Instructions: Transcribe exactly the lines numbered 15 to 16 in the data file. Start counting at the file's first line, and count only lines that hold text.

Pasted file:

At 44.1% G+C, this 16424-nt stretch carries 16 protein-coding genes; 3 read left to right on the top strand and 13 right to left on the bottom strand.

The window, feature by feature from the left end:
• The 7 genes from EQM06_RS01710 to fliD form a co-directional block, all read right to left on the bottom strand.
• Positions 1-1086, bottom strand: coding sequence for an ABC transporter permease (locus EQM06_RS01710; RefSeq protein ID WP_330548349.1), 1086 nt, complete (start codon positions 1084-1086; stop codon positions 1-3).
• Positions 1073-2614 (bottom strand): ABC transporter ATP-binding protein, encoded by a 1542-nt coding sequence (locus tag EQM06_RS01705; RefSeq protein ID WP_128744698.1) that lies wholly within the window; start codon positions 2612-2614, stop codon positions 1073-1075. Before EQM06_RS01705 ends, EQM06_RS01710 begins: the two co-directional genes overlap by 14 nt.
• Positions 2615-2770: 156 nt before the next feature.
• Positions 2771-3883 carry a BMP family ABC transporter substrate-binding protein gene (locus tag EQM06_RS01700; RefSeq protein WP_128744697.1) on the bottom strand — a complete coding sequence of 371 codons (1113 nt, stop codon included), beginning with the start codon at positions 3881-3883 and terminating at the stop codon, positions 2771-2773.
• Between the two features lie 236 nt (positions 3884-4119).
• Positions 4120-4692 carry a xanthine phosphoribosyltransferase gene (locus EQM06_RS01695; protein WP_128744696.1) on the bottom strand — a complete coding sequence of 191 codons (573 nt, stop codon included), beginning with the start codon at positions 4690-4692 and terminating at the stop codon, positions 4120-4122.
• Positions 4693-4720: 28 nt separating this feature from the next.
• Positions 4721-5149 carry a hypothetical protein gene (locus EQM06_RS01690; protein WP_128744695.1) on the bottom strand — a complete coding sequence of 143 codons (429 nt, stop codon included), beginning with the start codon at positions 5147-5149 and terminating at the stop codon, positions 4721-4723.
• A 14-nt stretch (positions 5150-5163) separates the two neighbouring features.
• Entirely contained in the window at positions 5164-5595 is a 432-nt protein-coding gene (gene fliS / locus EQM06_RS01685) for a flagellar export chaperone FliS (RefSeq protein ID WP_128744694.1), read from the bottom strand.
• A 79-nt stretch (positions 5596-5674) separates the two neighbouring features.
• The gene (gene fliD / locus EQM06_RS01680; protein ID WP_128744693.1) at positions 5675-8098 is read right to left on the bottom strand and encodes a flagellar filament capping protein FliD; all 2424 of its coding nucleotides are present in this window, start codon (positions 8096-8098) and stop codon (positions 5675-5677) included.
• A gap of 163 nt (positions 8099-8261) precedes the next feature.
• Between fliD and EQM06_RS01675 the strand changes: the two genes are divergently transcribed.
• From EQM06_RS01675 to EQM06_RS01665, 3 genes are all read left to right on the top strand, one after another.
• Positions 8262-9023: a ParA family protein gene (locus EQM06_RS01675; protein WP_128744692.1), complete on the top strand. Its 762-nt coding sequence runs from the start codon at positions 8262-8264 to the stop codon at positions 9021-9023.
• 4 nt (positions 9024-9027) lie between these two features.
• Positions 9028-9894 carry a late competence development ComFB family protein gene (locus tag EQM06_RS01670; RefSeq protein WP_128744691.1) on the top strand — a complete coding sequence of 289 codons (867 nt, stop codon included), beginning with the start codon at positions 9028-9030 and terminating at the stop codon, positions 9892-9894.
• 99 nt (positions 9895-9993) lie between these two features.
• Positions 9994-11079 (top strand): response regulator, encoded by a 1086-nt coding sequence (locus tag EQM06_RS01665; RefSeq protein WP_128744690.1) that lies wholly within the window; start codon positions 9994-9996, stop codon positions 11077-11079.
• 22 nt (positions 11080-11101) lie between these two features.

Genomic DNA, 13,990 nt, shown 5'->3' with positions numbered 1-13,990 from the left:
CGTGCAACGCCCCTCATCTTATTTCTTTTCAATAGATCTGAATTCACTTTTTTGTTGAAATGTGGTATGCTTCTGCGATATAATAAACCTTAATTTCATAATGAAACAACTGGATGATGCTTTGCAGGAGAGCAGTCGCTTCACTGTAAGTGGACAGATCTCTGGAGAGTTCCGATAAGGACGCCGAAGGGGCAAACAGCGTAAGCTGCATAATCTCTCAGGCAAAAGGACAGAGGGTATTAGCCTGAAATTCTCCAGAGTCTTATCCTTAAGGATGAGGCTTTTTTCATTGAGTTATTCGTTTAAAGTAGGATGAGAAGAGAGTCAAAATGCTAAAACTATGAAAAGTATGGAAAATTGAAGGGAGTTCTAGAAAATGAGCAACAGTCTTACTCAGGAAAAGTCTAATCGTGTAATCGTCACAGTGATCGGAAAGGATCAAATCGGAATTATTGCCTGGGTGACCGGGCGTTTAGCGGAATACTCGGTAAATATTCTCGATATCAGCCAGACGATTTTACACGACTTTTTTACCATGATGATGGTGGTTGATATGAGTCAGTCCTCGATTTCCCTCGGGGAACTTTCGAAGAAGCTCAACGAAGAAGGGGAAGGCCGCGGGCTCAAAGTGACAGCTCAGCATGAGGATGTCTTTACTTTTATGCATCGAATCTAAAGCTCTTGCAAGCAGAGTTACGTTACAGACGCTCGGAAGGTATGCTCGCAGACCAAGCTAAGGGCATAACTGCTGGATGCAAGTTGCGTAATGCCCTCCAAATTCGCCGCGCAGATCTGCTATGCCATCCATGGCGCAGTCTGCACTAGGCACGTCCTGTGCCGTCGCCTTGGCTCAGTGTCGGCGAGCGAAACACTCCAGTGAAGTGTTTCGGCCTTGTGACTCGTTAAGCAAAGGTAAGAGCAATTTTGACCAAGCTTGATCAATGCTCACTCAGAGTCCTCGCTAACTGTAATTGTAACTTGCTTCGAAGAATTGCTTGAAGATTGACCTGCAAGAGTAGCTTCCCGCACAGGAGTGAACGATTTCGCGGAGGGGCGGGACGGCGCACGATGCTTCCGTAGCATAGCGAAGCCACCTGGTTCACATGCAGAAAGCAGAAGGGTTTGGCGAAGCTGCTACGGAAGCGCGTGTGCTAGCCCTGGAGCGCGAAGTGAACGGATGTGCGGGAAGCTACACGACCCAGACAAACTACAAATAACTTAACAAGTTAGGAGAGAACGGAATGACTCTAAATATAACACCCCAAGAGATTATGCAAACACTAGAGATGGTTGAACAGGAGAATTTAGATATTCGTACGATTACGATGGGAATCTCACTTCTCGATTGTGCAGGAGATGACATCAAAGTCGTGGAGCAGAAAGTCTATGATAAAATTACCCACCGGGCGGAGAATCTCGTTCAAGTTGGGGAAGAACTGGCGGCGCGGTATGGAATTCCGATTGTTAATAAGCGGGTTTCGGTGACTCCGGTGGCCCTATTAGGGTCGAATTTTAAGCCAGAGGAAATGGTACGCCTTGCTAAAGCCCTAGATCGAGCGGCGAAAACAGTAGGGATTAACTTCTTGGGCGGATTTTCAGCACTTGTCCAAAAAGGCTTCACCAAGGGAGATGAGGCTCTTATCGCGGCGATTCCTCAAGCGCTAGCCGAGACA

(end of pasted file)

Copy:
• The gene (gene fliD / locus EQM06_RS01680; protein ID WP_128744693.1) at positions 5675-8098 is read right to left on the bottom strand and encodes a flagellar filament capping protein FliD; all 2424 of its coding nucleotides are present in this window, start codon (positions 8096-8098) and stop codon (positions 5675-5677) included.
• A gap of 163 nt (positions 8099-8261) precedes the next feature.